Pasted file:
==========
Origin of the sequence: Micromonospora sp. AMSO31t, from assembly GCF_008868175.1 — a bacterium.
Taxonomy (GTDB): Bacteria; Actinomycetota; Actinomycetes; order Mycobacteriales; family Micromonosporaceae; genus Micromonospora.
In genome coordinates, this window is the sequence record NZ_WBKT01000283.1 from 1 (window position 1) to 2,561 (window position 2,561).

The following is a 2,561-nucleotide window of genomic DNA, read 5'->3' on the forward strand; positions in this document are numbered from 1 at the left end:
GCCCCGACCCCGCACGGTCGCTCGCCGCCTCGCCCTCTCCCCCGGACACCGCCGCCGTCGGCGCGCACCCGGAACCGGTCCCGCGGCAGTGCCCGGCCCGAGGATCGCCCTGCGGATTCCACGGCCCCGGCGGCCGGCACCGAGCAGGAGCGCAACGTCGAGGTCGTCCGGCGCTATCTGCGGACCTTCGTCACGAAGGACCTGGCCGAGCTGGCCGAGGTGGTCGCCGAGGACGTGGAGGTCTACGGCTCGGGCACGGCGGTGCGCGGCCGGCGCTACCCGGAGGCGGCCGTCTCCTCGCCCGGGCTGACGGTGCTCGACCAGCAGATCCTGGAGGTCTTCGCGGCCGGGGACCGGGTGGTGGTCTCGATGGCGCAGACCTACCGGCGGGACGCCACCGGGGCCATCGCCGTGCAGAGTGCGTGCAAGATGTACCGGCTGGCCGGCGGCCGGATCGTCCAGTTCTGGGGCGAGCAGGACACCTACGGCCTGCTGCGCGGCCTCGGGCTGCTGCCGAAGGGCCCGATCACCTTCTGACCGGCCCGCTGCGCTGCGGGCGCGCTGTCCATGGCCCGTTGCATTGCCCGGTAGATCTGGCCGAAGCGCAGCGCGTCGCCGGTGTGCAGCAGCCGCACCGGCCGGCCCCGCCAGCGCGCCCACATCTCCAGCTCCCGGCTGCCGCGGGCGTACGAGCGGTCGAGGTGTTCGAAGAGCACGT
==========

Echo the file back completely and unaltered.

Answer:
Origin of the sequence: Micromonospora sp. AMSO31t, from assembly GCF_008868175.1 — a bacterium.
Taxonomy (GTDB): Bacteria; Actinomycetota; Actinomycetes; order Mycobacteriales; family Micromonosporaceae; genus Micromonospora.
In genome coordinates, this window is the sequence record NZ_WBKT01000283.1 from 1 (window position 1) to 2,561 (window position 2,561).

The following is a 2,561-nucleotide window of genomic DNA, read 5'->3' on the forward strand; positions in this document are numbered from 1 at the left end:
GCCCCGACCCCGCACGGTCGCTCGCCGCCTCGCCCTCTCCCCCGGACACCGCCGCCGTCGGCGCGCACCCGGAACCGGTCCCGCGGCAGTGCCCGGCCCGAGGATCGCCCTGCGGATTCCACGGCCCCGGCGGCCGGCACCGAGCAGGAGCGCAACGTCGAGGTCGTCCGGCGCTATCTGCGGACCTTCGTCACGAAGGACCTGGCCGAGCTGGCCGAGGTGGTCGCCGAGGACGTGGAGGTCTACGGCTCGGGCACGGCGGTGCGCGGCCGGCGCTACCCGGAGGCGGCCGTCTCCTCGCCCGGGCTGACGGTGCTCGACCAGCAGATCCTGGAGGTCTTCGCGGCCGGGGACCGGGTGGTGGTCTCGATGGCGCAGACCTACCGGCGGGACGCCACCGGGGCCATCGCCGTGCAGAGTGCGTGCAAGATGTACCGGCTGGCCGGCGGCCGGATCGTCCAGTTCTGGGGCGAGCAGGACACCTACGGCCTGCTGCGCGGCCTCGGGCTGCTGCCGAAGGGCCCGATCACCTTCTGACCGGCCCGCTGCGCTGCGGGCGCGCTGTCCATGGCCCGTTGCATTGCCCGGTAGATCTGGCCGAAGCGCAGCGCGTCGCCGGTGTGCAGCAGCCGCACCGGCCGGCCCCGCCAGCGCGCCCACATCTCCAGCTCCCGGCTGCCGCGGGCGTACGAGCGGTCGAGGTGTTCGAAGAGCACGT